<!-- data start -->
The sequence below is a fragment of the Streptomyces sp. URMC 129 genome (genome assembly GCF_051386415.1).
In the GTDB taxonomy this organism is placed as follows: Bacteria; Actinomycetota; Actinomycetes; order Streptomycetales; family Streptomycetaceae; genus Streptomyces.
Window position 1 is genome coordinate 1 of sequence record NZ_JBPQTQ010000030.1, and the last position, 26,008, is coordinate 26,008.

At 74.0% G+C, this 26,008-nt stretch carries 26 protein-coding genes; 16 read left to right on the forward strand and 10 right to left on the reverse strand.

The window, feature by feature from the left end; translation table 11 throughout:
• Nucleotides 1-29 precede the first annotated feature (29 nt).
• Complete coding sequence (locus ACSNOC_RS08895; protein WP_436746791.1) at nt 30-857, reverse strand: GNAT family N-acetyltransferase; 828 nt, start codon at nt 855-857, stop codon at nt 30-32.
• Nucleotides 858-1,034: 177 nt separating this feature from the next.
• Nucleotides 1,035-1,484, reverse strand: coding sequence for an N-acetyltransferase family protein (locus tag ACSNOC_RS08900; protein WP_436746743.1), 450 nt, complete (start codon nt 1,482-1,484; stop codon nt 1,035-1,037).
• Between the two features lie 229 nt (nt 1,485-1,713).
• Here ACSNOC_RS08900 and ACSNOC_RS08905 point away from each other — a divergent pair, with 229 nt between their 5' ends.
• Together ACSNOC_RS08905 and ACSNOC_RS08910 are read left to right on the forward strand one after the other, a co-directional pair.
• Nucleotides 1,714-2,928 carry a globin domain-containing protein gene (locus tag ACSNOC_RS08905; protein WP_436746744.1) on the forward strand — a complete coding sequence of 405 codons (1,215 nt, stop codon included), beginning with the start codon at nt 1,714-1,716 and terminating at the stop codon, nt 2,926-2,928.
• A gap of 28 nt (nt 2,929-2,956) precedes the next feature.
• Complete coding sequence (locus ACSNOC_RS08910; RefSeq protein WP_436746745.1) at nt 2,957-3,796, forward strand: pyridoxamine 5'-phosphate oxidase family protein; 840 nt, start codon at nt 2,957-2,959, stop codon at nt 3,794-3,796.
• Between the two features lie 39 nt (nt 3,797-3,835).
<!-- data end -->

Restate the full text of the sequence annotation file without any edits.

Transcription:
The sequence below is a fragment of the Streptomyces sp. URMC 129 genome (genome assembly GCF_051386415.1).
In the GTDB taxonomy this organism is placed as follows: Bacteria; Actinomycetota; Actinomycetes; order Streptomycetales; family Streptomycetaceae; genus Streptomyces.
Window position 1 is genome coordinate 1 of sequence record NZ_JBPQTQ010000030.1, and the last position, 26,008, is coordinate 26,008.

At 74.0% G+C, this 26,008-nt stretch carries 26 protein-coding genes; 16 read left to right on the forward strand and 10 right to left on the reverse strand.

The window, feature by feature from the left end; translation table 11 throughout:
• Nucleotides 1-29 precede the first annotated feature (29 nt).
• Complete coding sequence (locus ACSNOC_RS08895; protein WP_436746791.1) at nt 30-857, reverse strand: GNAT family N-acetyltransferase; 828 nt, start codon at nt 855-857, stop codon at nt 30-32.
• Nucleotides 858-1,034: 177 nt separating this feature from the next.
• Nucleotides 1,035-1,484, reverse strand: coding sequence for an N-acetyltransferase family protein (locus tag ACSNOC_RS08900; protein WP_436746743.1), 450 nt, complete (start codon nt 1,482-1,484; stop codon nt 1,035-1,037).
• Between the two features lie 229 nt (nt 1,485-1,713).
• Here ACSNOC_RS08900 and ACSNOC_RS08905 point away from each other — a divergent pair, with 229 nt between their 5' ends.
• Together ACSNOC_RS08905 and ACSNOC_RS08910 are read left to right on the forward strand one after the other, a co-directional pair.
• Nucleotides 1,714-2,928 carry a globin domain-containing protein gene (locus tag ACSNOC_RS08905; protein WP_436746744.1) on the forward strand — a complete coding sequence of 405 codons (1,215 nt, stop codon included), beginning with the start codon at nt 1,714-1,716 and terminating at the stop codon, nt 2,926-2,928.
• A gap of 28 nt (nt 2,929-2,956) precedes the next feature.
• Complete coding sequence (locus ACSNOC_RS08910; RefSeq protein WP_436746745.1) at nt 2,957-3,796, forward strand: pyridoxamine 5'-phosphate oxidase family protein; 840 nt, start codon at nt 2,957-2,959, stop codon at nt 3,794-3,796.
• Between the two features lie 39 nt (nt 3,797-3,835).